The government is considering plans to give more weight to votes for individual candidates in Dutch elections so that MPs have a stronger personal mandate.
A committee convened last December to look at constitutional reform recommended the measure as a way of creating stronger links between voters and their elected representatives.
Voters would also have more options on the ballot paper, including voting for a party without naming a specific individual or stating a preference for a candidate from their own region.
Under the current system of proportional representation, voters choose an individual candidate from a series of party lists, but the votes are counted by party. The seats are taken by the highest-ranked candidates on each party’s list, but candidates can push their way up the list if they receive enough personal votes.
The committee, chaired by Johan Remkes, also said binding referendums should be introduced and the Constitutional Court should have the power to declare laws unconstitutional. However, both measures are opposed by the largest coalition parties, the VVD and Christian Democrats.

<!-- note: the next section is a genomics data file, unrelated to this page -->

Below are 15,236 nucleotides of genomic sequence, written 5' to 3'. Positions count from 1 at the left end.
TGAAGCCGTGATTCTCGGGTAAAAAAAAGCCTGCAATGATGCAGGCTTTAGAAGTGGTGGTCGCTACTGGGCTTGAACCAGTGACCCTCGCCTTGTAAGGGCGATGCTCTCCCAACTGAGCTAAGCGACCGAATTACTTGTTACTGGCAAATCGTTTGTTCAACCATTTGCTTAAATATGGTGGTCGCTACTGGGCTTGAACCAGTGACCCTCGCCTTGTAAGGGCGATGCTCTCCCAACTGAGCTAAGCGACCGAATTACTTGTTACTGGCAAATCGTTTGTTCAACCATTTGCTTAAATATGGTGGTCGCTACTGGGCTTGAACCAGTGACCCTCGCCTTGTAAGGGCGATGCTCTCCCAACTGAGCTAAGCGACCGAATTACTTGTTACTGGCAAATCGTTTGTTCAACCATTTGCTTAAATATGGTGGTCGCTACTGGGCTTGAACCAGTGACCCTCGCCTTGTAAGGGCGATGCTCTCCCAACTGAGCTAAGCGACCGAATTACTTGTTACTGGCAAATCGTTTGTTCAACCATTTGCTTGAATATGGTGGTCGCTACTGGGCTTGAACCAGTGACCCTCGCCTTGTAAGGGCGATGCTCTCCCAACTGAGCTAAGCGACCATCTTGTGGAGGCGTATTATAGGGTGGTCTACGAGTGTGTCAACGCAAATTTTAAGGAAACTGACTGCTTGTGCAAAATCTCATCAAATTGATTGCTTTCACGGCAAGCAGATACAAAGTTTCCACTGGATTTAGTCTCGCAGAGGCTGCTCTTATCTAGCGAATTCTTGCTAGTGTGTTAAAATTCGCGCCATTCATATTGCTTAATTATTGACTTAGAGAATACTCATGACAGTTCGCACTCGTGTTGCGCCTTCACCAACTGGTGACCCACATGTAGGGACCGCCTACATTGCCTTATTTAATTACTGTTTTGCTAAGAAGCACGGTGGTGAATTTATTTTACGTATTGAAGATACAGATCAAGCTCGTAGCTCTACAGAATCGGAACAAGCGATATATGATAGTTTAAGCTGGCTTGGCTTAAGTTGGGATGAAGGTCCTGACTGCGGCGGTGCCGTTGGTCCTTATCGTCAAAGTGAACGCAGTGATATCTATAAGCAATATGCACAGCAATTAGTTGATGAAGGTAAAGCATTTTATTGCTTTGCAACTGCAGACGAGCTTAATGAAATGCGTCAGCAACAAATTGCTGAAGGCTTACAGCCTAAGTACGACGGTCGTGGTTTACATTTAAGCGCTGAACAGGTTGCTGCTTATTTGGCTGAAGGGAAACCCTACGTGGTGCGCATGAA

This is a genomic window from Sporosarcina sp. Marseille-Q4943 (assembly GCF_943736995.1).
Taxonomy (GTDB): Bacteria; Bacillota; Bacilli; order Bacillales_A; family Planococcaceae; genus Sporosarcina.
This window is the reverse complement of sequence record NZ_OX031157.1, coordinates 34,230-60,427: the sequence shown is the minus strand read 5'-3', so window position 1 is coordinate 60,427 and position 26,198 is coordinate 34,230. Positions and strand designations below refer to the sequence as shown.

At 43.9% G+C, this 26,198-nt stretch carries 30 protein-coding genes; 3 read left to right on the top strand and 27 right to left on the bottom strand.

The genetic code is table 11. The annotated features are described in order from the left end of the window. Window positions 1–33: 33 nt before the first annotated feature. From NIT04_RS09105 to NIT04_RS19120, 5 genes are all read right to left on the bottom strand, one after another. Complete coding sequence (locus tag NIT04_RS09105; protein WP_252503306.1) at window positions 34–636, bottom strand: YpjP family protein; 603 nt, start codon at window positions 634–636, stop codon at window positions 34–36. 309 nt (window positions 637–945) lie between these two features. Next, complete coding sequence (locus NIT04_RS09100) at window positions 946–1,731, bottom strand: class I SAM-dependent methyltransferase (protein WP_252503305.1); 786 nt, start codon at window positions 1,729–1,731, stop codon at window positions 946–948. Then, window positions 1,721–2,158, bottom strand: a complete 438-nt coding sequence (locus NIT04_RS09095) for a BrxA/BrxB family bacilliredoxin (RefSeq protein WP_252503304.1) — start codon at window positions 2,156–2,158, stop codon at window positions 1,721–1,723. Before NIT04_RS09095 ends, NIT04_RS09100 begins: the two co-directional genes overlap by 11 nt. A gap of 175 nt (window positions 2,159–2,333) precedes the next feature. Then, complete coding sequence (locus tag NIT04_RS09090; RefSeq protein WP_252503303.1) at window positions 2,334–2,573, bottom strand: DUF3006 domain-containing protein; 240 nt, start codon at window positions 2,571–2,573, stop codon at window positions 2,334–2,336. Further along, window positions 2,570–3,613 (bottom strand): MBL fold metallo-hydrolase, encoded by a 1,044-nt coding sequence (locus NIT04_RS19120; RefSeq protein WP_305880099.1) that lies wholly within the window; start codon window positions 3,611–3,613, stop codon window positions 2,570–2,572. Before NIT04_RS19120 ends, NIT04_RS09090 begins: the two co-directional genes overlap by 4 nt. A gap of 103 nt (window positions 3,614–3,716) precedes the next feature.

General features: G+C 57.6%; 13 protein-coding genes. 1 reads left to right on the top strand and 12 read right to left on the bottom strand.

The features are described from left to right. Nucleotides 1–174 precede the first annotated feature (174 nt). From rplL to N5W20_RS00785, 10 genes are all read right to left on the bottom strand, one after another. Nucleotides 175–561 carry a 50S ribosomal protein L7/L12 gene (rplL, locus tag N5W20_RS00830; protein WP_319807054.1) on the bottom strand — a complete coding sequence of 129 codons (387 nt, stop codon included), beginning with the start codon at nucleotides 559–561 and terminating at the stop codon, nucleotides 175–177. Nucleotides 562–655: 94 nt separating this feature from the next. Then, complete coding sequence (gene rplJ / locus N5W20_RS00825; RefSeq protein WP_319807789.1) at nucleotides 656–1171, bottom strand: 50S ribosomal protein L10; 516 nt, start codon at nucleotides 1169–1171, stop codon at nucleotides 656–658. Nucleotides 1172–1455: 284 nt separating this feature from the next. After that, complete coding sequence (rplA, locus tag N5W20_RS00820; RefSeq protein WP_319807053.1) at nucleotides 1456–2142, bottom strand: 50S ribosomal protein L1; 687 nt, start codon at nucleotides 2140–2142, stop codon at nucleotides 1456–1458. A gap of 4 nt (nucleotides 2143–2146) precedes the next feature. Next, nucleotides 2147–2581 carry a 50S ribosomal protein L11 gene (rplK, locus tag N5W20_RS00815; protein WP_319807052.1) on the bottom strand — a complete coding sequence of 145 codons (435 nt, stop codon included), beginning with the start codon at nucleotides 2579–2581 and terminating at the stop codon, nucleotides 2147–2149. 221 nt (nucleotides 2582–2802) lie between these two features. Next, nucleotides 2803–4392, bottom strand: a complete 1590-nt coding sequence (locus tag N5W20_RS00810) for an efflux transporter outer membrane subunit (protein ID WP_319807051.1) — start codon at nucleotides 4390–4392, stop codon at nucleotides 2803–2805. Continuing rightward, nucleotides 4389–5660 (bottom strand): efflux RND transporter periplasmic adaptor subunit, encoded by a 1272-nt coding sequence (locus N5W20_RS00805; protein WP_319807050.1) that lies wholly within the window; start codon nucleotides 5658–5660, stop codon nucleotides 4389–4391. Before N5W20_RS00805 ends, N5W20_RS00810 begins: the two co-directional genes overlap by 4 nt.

The cabinet is considering changing the election of senators so that they serve a six-year term, with half the senate being replaced every three years. The move would revert to the system last used in 1983 and prevent the current situation, where the opposition has a majority in the upper house and can claim a more recent mandate than the coalition.
Remkes also proposed making it harder for smaller parties to stand for election by raising the number of signatures needed to participate in general elections from 580 to 1,200 and more than trebling the deposit from €11,000 to €36,000.